Redoua, A. and AbdulHamid, S. (2016) [66] presented an industrial application to remove kinetic hydrate inhibitor (KHI) polymers from re-injected PW streams. The existence of KHI polymers in the injected PW led to long-term damage in the reservoir. The PW in this project contained KHI treated at the onshore gas processing facilities in Ras Laffan industrial city. A recent paper published by Benamora, A. et al. [79] studied the effect of fluid speed and temperature on the corrosion performance of carbon steel pipelines in Qatari oilfield-produced water. In order to understand the chemical composition of the PW, the sample was supplied from a gas oilfield north of Qatar and the water treatment plant in Qatar.
In 2014, Ahan, J. et al. [81] characterized PW samples supplied from an offshore oil field in Qatar. Chemical and physical characterizations were carried out, in addition to the analysis of factors such as pH, conductivity, concentration of heavy metals, and total Kjeldahl nitrogen [81]. The samples were provided from either oil or gas fields in Qatar, including natural gas from the north field and TOTAL company in Halul Island station. The PW samples were analyzed for different metals and chemical constituents. It was characterized based on total and readily biodegradable COD, BOD, pH, alkalinity, salinity, conductivity, the total quantity of hydrocarbons present in the sample, total solids (TS), BTEX concentration, totals dissolved solids (TDS), phosphate, heavy metals, ammonia nitrogen and phenol, the concentration of ions, total sulfide, dissolved CO2, and oil droplet size distribution. Abdul-Hakim et al. (2016) [72] studied an application of microalgae using PW from different sources of the petroleum industry in Qatar. In the same year, Al-Kaabi et al. [76] characterized PW samples supplied from an LNG plant at the north field in Qatar, and enhanced the quality of the samples using different treatments discussed in the next section. Shaikh et al. [74] and Atia, A. et al. [75] characterized PW samples provided by a Qatar-based company and studied its effect on the plants for irrigation. Although two studies conducted by Aly et al. [68] and Al-Ghoul et al. [69] used synthetic PW samples for electrocoagulation process. TOC, TPH, O and G, SS, and turbidity were obtained for the PW samples.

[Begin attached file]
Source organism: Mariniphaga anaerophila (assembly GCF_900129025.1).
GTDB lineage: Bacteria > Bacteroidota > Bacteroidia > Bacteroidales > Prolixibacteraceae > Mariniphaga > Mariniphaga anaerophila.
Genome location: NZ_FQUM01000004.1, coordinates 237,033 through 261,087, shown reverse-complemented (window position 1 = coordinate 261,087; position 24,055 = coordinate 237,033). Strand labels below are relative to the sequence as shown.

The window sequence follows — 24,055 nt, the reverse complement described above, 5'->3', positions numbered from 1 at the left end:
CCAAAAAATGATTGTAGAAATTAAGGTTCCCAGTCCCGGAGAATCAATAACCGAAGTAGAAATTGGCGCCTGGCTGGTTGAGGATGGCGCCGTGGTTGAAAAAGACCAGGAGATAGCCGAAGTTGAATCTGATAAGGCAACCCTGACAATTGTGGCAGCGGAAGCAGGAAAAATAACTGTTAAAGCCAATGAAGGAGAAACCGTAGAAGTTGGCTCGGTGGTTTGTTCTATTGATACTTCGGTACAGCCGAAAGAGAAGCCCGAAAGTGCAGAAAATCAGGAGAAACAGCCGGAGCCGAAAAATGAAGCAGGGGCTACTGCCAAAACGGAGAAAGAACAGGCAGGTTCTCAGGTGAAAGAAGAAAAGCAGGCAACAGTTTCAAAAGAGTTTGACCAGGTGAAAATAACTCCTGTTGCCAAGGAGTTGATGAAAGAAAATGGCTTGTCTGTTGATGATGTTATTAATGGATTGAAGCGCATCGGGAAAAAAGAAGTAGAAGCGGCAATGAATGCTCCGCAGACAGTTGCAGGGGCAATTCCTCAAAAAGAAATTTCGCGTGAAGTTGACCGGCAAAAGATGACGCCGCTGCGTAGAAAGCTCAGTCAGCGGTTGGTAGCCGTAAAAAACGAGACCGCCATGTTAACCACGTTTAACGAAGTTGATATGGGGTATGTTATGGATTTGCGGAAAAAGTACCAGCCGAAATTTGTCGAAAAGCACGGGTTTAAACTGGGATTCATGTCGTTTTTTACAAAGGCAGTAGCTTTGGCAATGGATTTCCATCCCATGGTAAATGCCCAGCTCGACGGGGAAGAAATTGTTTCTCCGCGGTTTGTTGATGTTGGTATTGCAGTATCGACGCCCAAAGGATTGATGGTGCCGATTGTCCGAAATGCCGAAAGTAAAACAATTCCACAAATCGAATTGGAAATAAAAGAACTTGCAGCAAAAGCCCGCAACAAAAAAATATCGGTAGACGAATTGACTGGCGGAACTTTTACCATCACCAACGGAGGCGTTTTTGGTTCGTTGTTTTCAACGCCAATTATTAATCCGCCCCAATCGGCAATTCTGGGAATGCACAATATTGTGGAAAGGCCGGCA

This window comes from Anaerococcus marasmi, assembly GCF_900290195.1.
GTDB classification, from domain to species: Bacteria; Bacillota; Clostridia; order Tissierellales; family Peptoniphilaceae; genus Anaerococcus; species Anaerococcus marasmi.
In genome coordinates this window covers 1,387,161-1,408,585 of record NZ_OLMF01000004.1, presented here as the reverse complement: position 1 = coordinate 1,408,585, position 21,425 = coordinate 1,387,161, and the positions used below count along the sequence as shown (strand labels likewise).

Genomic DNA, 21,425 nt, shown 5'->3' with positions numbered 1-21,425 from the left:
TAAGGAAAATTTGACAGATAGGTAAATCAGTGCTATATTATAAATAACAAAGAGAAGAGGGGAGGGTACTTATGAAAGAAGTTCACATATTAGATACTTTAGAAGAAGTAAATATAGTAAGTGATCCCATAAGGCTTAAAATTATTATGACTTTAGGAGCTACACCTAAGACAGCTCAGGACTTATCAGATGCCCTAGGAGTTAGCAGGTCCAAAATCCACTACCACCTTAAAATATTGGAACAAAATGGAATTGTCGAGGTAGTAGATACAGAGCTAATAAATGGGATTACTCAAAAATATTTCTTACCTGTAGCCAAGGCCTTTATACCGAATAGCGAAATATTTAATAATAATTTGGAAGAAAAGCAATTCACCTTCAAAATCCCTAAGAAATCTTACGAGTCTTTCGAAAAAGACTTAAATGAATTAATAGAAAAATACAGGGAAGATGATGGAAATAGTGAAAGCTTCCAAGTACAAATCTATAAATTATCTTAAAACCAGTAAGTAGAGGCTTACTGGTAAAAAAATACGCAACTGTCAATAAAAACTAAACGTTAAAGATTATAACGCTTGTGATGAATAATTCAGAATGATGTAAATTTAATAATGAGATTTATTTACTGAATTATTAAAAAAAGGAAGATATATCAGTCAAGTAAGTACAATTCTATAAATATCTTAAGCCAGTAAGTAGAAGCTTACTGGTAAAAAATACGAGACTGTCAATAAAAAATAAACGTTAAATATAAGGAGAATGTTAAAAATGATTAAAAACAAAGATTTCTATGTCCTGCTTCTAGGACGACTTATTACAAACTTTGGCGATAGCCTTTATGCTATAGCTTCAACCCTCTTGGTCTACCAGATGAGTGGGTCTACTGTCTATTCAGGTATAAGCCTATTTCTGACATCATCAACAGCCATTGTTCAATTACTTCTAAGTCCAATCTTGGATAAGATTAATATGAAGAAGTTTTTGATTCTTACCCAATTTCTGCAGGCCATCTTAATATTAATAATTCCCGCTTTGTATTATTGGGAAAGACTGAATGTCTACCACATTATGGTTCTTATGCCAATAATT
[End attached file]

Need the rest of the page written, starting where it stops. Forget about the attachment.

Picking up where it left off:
7. Treatment Processes